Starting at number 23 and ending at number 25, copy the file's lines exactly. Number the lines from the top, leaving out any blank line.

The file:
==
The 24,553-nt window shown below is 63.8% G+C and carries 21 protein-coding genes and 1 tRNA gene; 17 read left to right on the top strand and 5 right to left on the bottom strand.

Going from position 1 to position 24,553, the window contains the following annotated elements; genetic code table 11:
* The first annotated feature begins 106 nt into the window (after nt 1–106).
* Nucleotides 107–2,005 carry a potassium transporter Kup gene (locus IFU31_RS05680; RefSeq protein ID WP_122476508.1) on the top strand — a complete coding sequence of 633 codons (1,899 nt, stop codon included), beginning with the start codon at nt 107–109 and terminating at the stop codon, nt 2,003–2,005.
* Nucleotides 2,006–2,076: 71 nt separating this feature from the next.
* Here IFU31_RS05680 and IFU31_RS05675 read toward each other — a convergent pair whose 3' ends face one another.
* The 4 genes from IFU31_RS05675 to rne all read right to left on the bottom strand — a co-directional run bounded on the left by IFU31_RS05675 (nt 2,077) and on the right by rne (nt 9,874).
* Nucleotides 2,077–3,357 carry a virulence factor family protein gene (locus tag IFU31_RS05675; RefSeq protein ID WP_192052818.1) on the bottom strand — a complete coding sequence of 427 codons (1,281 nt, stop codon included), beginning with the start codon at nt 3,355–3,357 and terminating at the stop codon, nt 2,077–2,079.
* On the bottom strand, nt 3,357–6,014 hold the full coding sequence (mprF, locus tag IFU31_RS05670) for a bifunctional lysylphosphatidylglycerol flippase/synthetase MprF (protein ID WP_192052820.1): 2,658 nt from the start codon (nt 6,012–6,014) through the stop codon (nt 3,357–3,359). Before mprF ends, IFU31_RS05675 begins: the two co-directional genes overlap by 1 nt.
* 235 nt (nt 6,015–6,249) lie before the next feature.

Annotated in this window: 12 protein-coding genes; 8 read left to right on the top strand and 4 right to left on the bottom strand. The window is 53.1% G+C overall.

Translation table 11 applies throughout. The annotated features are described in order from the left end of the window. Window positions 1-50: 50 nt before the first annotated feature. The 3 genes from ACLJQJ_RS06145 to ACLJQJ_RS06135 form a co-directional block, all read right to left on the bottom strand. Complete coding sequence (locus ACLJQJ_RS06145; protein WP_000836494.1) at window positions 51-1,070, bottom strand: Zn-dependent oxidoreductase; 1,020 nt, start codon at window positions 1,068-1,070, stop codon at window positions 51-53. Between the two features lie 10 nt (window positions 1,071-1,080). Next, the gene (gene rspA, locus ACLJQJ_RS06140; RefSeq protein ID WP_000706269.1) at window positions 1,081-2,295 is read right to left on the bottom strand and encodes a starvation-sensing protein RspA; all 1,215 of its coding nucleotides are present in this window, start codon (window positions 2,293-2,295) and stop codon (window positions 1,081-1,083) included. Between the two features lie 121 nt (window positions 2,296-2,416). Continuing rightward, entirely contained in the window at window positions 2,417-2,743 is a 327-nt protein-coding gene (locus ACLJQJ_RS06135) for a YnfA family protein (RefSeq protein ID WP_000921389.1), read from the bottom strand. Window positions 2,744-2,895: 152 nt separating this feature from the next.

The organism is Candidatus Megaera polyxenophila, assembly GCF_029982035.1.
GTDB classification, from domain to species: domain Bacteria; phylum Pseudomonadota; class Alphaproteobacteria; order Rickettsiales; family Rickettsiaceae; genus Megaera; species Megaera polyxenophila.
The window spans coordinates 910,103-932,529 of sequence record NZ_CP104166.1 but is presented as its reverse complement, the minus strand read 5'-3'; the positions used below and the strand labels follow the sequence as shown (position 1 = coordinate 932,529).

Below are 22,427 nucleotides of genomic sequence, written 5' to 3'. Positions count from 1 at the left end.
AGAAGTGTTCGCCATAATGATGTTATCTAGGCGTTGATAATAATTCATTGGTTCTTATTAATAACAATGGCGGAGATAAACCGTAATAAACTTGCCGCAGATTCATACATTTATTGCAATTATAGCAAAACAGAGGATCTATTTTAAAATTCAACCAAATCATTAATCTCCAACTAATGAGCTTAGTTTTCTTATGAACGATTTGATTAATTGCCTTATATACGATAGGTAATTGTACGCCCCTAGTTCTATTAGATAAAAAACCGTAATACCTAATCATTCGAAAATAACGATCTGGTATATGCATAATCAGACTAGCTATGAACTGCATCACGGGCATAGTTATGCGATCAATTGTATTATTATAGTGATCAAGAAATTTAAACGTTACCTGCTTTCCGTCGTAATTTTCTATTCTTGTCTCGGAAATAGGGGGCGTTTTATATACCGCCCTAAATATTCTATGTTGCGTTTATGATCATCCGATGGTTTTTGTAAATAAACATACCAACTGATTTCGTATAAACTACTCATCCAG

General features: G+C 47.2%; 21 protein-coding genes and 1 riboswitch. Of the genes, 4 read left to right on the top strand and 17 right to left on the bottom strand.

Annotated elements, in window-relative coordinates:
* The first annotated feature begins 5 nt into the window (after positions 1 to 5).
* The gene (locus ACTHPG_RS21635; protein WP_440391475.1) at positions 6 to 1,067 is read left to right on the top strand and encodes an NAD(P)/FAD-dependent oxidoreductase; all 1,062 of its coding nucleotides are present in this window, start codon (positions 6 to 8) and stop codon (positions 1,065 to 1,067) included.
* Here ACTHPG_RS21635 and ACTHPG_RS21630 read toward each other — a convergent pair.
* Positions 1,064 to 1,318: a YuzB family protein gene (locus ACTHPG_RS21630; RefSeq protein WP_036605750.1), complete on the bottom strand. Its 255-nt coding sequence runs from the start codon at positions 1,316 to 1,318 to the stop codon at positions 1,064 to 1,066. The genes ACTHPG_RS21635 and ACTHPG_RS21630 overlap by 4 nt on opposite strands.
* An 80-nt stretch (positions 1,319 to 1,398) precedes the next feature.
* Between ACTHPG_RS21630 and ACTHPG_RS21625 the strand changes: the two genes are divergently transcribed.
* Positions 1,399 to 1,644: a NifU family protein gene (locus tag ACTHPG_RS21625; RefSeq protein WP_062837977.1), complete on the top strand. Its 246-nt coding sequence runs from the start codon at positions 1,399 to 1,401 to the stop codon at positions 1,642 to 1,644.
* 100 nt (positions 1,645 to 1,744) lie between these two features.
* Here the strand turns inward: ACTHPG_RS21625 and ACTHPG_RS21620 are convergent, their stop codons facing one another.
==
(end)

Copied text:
* Positions 1,064 to 1,318: a YuzB family protein gene (locus ACTHPG_RS21630; RefSeq protein WP_036605750.1), complete on the bottom strand. Its 255-nt coding sequence runs from the start codon at positions 1,316 to 1,318 to the stop codon at positions 1,064 to 1,066. The genes ACTHPG_RS21635 and ACTHPG_RS21630 overlap by 4 nt on opposite strands.
* An 80-nt stretch (positions 1,319 to 1,398) precedes the next feature.
* Between ACTHPG_RS21630 and ACTHPG_RS21625 the strand changes: the two genes are divergently transcribed.